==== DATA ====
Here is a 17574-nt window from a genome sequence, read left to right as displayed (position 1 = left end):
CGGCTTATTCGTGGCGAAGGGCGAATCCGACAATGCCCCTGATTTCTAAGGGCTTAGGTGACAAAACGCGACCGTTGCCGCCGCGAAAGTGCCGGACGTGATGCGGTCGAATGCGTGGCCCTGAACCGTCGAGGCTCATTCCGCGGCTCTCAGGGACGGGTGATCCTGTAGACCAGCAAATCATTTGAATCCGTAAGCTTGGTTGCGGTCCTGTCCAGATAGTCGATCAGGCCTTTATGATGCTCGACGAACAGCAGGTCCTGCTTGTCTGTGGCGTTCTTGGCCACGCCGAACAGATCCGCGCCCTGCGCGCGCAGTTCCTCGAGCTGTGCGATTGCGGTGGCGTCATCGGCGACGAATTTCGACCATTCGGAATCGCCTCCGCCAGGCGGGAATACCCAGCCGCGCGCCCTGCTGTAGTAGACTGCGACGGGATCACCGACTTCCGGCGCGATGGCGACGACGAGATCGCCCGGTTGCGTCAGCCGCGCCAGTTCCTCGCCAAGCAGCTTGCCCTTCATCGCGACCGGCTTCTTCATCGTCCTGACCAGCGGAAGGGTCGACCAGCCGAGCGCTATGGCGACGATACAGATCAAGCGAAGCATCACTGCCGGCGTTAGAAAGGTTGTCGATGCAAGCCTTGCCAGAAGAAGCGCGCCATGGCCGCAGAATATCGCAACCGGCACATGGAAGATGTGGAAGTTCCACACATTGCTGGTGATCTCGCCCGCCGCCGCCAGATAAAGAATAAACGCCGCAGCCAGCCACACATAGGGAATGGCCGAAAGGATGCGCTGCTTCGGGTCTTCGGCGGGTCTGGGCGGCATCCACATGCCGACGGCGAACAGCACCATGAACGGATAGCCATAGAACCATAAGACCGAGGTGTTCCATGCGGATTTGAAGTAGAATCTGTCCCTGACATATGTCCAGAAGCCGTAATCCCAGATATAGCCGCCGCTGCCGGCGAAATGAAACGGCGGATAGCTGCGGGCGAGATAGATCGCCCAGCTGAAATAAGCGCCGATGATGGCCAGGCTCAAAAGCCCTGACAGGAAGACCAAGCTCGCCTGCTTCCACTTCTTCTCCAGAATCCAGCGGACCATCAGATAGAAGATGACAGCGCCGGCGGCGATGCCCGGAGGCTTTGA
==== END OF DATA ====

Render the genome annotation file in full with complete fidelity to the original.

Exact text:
Here is a 17574-nt window from a genome sequence, read left to right as displayed (position 1 = left end):
CGGCTTATTCGTGGCGAAGGGCGAATCCGACAATGCCCCTGATTTCTAAGGGCTTAGGTGACAAAACGCGACCGTTGCCGCCGCGAAAGTGCCGGACGTGATGCGGTCGAATGCGTGGCCCTGAACCGTCGAGGCTCATTCCGCGGCTCTCAGGGACGGGTGATCCTGTAGACCAGCAAATCATTTGAATCCGTAAGCTTGGTTGCGGTCCTGTCCAGATAGTCGATCAGGCCTTTATGATGCTCGACGAACAGCAGGTCCTGCTTGTCTGTGGCGTTCTTGGCCACGCCGAACAGATCCGCGCCCTGCGCGCGCAGTTCCTCGAGCTGTGCGATTGCGGTGGCGTCATCGGCGACGAATTTCGACCATTCGGAATCGCCTCCGCCAGGCGGGAATACCCAGCCGCGCGCCCTGCTGTAGTAGACTGCGACGGGATCACCGACTTCCGGCGCGATGGCGACGACGAGATCGCCCGGTTGCGTCAGCCGCGCCAGTTCCTCGCCAAGCAGCTTGCCCTTCATCGCGACCGGCTTCTTCATCGTCCTGACCAGCGGAAGGGTCGACCAGCCGAGCGCTATGGCGACGATACAGATCAAGCGAAGCATCACTGCCGGCGTTAGAAAGGTTGTCGATGCAAGCCTTGCCAGAAGAAGCGCGCCATGGCCGCAGAATATCGCAACCGGCACATGGAAGATGTGGAAGTTCCACACATTGCTGGTGATCTCGCCCGCCGCCGCCAGATAAAGAATAAACGCCGCAGCCAGCCACACATAGGGAATGGCCGAAAGGATGCGCTGCTTCGGGTCTTCGGCGGGTCTGGGCGGCATCCACATGCCGACGGCGAACAGCACCATGAACGGATAGCCATAGAACCATAAGACCGAGGTGTTCCATGCGGATTTGAAGTAGAATCTGTCCCTGACATATGTCCAGAAGCCGTAATCCCAGATATAGCCGCCGCTGCCGGCGAAATGAAACGGCGGATAGCTGCGGGCGAGATAGATCGCCCAGCTGAAATAAGCGCCGATGATGGCCAGGCTCAAAAGCCCTGACAGGAAGACCAAGCTCGCCTGCTTCCACTTCTTCTCCAGAATCCAGCGGACCATCAGATAGAAGATGACAGCGCCGGCGGCGATGCCCGGAGGCTTTGA